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Camille Nimr Chamoun (Arabic: كميل نمر شمعون, Kamīl Sham'ūn)  (April 3, 1900August 7, 1987) was President of Lebanonmarker from 1952 to 1958, and one of the country's main Christian leaders during most of the Lebanese Civil War (1975 - 1990).

Early years

Camille Nimr Chamoun was born at Deir el-Qamarmarker on 3 April, 1900, into a prominent Maronite Christian family. He was educated in Francemarker and became a lawyer. He was first elected to the Lebanese parliamentmarker in 1934, and was reelected in 1937 and 1943. A champion of independence from Francemarker, he was arrested on 11 November 1943, and was imprisoned in Rashaïa castle, where he was held for eleven days, along with Bishara el-Khoury and Riad el-Solh, who were to become the first President and Prime Minister, respectively, of the new republic. Massive public protests led to their release on 22 November, which has since been celebrated as the Lebanese Independence Day.

Chamoun was reelected to parliament, now called the National Assemblymarker, in 1947 and 1951. He was frequently absent, however, as he served as ambassador to the United Kingdommarker from 1944 to 1946, and as ambassor to the United Nations thereafter.

Revolt of 1958

When President Bishara el-Khoury was forced to resign amid corruption allegations in 1952, Chamoun was elected to replace him. Near the end of his term, Pan-Arabists and other groups backed by Nasser, with considerable support in Lebanon's politically disadvantaged Muslim community, attempted to overthrow Chamoun's government in June 1958 after Chamoun tried to illegally seek another term as president. Chamoun appealed to the United Statesmarker for help under the new Eisenhower Doctrine, and American marines landed in Beirutmarker. The revolt was squashed, but to appease Muslim anger, Gen. Fuad Chehab who although Christian enjoyed considerable popularity in the Muslim community, was elected to succeed Chamoun. The American diplomat Robert D. Murphy, sent to Lebanon as personal representative of President Eisenhower, played a significant role in allowing Chamoun to finish his mandate term normally and Chehab be elected according to the constitutional procedures.

Founding the NLP

On his retirement from the presidency, Chamoun founded the National Liberal Party (al-Ahrar). As the leader of this party, Chamoun was elected to the National Assemblymarker again in 1960, much to the consternation of President Chehab. He was defeated in 1964, due to changes to the boundaries of his electoral district, which he and his supporters protested as deliberate gerrymandering. He was reelected to the National Assembly, however, in 1968, and again in 1972 - Lebanon's last parliamentary election held in his lifetime. Following the election of 1968, the National Liberal Party held 11 seats out of 99, becoming the largest single party in the notoriously fractured National Assembly. It was the only political party to elect representatives from all of Lebanon's major religious confessions.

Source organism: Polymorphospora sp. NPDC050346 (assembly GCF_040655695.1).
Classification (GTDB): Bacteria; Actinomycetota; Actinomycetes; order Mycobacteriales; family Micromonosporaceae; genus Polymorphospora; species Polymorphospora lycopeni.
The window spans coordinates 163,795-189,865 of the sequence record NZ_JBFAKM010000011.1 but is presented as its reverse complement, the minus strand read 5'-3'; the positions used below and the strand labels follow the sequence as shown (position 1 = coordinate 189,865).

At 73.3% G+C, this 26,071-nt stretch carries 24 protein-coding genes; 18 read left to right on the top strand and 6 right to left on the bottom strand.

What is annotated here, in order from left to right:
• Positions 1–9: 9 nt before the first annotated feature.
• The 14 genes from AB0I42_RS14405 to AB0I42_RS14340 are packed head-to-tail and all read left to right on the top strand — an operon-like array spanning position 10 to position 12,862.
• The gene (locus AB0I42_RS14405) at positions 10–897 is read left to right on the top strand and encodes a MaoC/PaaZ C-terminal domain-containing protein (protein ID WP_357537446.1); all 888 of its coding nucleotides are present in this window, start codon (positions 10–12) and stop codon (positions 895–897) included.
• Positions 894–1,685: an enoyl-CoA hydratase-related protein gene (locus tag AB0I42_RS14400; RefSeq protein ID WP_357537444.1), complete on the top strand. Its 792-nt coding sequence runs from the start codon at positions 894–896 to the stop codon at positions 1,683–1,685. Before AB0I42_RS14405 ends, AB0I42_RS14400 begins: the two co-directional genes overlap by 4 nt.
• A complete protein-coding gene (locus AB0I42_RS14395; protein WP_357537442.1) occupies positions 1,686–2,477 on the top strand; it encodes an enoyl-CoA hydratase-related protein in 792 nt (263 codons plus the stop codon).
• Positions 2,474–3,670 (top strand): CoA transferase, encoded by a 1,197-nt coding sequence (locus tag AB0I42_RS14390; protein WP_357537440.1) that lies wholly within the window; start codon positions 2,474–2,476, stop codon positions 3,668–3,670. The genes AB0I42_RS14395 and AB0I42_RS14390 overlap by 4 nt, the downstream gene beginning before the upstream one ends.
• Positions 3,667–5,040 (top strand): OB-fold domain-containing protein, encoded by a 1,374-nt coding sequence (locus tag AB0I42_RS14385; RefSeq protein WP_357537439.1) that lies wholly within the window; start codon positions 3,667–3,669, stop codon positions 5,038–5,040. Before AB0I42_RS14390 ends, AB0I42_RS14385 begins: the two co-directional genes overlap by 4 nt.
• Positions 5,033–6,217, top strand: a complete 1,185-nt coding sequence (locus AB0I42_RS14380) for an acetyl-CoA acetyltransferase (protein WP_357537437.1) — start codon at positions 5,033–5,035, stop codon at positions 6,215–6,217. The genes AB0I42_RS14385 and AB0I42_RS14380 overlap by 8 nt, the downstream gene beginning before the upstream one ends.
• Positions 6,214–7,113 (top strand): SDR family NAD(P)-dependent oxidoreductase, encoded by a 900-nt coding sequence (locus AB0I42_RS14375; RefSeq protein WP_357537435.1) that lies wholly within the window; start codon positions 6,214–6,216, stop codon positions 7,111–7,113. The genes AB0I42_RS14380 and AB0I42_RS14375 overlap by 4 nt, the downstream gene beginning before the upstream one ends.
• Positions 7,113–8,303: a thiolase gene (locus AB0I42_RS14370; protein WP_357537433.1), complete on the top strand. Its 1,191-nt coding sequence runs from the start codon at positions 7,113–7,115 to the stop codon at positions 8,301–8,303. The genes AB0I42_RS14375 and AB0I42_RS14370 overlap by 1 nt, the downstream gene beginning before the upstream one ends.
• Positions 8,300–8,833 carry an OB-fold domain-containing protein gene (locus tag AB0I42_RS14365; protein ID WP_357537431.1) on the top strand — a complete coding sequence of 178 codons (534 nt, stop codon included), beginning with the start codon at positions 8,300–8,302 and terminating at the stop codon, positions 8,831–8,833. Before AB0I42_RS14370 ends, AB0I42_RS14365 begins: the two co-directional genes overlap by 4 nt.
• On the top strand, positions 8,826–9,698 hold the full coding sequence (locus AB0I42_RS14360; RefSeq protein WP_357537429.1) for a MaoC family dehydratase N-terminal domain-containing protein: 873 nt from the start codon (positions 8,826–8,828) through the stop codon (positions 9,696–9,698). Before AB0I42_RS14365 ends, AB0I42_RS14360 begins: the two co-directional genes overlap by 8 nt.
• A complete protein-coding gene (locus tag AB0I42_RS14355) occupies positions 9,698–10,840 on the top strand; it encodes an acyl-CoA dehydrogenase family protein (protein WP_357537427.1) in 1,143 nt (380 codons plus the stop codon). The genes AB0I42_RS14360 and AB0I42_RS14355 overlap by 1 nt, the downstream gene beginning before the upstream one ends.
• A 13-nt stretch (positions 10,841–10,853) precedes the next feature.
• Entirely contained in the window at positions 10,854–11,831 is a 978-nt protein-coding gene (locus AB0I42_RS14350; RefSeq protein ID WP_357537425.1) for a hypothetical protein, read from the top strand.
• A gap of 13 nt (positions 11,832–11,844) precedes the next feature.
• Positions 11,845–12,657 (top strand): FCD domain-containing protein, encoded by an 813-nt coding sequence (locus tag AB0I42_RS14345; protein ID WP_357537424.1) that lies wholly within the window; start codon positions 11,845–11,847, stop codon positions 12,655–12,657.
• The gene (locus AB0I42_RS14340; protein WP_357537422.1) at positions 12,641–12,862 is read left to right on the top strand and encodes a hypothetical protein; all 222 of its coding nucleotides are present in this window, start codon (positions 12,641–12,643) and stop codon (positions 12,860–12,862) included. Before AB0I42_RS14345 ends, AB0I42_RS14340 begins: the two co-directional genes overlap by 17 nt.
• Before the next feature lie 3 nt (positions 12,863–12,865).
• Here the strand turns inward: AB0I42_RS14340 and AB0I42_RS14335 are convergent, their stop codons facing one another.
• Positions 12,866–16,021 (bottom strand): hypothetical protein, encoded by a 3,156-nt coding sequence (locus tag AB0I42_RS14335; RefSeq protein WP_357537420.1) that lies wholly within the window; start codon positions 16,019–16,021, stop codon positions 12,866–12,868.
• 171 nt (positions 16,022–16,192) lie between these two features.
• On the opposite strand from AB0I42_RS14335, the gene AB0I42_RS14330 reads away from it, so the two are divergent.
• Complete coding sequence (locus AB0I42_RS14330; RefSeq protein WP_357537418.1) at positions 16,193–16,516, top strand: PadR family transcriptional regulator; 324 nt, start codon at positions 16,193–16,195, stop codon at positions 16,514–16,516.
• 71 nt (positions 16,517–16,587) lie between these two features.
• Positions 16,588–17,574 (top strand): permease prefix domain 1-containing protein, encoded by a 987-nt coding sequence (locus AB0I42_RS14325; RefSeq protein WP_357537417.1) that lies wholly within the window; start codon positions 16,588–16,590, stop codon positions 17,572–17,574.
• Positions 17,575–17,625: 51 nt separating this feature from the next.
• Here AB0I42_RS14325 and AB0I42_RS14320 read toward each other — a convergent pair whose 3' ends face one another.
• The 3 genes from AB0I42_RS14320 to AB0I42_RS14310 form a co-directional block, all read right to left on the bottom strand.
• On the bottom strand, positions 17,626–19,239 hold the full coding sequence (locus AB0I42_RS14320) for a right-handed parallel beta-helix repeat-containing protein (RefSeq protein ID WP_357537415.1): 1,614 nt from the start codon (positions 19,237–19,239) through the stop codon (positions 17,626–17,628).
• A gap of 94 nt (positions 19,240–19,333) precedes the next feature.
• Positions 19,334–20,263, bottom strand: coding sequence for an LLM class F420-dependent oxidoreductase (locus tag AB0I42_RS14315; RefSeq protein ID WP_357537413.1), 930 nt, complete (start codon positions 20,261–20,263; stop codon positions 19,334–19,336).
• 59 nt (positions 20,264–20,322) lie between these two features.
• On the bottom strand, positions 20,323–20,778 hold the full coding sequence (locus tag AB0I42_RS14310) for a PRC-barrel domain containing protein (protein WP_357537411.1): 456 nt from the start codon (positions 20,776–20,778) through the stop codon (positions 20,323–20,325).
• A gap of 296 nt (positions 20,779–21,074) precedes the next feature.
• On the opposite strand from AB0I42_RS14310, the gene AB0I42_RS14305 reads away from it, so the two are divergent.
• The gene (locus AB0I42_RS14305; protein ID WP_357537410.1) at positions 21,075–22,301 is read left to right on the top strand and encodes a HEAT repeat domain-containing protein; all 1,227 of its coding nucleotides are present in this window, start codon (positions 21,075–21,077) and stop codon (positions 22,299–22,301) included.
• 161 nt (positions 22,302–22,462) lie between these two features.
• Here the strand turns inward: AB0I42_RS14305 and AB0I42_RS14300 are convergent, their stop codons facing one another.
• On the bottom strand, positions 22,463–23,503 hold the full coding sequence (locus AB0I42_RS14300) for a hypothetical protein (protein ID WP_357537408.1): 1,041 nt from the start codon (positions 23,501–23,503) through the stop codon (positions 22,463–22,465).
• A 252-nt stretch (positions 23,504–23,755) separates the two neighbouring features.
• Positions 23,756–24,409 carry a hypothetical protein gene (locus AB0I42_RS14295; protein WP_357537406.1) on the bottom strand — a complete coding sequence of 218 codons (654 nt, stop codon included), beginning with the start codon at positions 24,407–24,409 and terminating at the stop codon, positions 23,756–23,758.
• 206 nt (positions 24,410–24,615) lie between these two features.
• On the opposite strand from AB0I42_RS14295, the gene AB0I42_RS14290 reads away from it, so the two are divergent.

During the Civil War

In the 1970s and 1980s, Chamoun served in a variety of portfolios in the Cabinet. This was during the Lebanese Civil War (1975-90), in which Chamoun and the NLP participated through the party's militia, the "Tigers" (in Arabic, nimr means tiger). In the early stages of the war, he helped found the Lebanese Front, a coalition of mostly Christian politicians and parties, whose united militia - dominated by the Kataeb Party - became known as the Lebanese Forces (LF). Chamoun was chairman of the Front in 1976-78.

Though initially aligned with Syriamarker, and inviting its army to intervene against the Muslim-leftist Lebanese National Movement (LNM) and its Palestinian allies in 1976, Chamoun then gravitated towards opposition to the Syrian presence. In 1980, the NLP's Tigers militia was virtually destroyed by a surprise attack from Chamoun's Christian rival, Bashir Gemayel, and the LF forces under his command. After the Israelimarker invasion of Lebanon in 1982, Chamoun decided to enter a tactical cooperation with Israel, in order to oppose what he considered a Syrian occupation.

Death and legacy

In 1984, Chamoun agreed to join the National Unity government as Deputy Prime Minister, a post he held until his death in Beirutmarker on 7 August, 1987, at the age of 87. He is remembered as one of the main Christian nationalist leaders, and one of the last significant figures of Lebanon's pre-war generation of politicians, whose political influence was eclipsed during the war by that of younger militia commanders.

Camille Chamoun was survived by his two sons, Dany and Dory, both of whom followed in his footsteps as NLP leaders and politicians in their own right.


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